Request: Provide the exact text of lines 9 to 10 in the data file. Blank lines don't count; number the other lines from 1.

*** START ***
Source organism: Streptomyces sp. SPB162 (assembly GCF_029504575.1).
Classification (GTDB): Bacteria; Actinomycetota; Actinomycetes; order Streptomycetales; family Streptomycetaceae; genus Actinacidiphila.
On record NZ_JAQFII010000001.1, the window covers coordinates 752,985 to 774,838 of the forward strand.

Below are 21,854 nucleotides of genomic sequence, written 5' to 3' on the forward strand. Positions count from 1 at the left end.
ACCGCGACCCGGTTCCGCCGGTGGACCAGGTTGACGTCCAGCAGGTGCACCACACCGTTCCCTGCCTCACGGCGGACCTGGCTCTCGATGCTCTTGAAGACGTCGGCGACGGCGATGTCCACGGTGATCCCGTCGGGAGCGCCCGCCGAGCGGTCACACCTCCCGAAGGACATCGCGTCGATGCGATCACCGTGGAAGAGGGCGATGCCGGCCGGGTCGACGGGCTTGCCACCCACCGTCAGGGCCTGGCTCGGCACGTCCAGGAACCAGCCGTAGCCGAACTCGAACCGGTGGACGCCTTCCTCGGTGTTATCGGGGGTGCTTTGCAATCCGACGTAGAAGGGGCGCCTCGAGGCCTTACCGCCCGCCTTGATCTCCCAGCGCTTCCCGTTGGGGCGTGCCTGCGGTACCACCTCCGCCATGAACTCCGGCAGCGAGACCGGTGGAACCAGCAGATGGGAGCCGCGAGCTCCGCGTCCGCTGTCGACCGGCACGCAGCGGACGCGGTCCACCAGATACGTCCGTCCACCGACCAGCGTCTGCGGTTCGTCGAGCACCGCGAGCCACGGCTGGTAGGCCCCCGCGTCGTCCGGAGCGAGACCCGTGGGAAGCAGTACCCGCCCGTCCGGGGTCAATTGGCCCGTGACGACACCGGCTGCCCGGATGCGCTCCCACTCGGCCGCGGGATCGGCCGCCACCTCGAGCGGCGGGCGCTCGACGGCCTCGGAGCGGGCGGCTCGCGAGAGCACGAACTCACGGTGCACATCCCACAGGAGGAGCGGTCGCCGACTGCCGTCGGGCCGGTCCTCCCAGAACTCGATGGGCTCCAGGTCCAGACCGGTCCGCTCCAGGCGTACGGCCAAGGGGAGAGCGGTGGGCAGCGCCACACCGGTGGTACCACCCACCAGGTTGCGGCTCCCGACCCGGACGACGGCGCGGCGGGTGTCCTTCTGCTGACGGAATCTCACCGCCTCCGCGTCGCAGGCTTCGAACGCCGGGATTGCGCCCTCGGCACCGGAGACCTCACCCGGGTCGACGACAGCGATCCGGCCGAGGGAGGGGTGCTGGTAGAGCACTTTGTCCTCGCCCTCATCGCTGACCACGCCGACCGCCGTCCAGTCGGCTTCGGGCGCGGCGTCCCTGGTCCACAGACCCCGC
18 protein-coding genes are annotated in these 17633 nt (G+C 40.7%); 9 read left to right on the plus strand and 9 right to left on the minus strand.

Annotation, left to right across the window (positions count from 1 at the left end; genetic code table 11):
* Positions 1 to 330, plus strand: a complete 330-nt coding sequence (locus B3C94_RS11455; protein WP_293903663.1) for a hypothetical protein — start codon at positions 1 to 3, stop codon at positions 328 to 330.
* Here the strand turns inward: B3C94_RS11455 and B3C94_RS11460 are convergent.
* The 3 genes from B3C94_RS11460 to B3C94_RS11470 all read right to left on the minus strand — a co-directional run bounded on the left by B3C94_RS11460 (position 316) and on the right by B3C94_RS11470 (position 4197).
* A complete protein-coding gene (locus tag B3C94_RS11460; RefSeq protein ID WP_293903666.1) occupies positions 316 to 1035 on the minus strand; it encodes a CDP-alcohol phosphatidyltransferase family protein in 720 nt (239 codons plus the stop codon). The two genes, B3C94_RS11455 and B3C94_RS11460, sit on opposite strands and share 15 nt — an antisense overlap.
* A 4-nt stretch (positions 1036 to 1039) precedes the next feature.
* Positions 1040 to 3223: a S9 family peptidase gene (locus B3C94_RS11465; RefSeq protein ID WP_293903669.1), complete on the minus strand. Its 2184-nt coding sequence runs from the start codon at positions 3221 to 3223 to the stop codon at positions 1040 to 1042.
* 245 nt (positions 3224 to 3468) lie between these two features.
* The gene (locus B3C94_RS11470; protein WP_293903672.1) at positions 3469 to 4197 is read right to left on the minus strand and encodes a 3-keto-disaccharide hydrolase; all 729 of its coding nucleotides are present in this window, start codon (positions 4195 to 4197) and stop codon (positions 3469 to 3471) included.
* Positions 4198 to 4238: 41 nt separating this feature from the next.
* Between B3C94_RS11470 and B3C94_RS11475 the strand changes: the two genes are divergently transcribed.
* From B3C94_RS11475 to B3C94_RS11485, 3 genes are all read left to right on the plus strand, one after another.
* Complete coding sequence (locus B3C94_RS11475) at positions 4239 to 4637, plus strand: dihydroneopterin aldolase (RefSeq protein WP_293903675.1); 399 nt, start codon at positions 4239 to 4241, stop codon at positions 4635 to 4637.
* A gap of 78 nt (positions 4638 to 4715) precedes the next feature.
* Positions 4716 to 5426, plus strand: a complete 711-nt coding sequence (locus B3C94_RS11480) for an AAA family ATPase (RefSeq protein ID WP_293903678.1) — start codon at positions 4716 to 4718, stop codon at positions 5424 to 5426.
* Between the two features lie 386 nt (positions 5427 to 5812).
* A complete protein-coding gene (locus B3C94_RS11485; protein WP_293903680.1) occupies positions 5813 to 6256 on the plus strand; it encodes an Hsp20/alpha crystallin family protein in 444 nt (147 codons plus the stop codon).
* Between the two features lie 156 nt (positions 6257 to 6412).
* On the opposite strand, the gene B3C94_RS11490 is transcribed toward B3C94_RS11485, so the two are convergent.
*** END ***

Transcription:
* Here the strand turns inward: B3C94_RS11455 and B3C94_RS11460 are convergent.
* The 3 genes from B3C94_RS11460 to B3C94_RS11470 all read right to left on the minus strand — a co-directional run bounded on the left by B3C94_RS11460 (position 316) and on the right by B3C94_RS11470 (position 4197).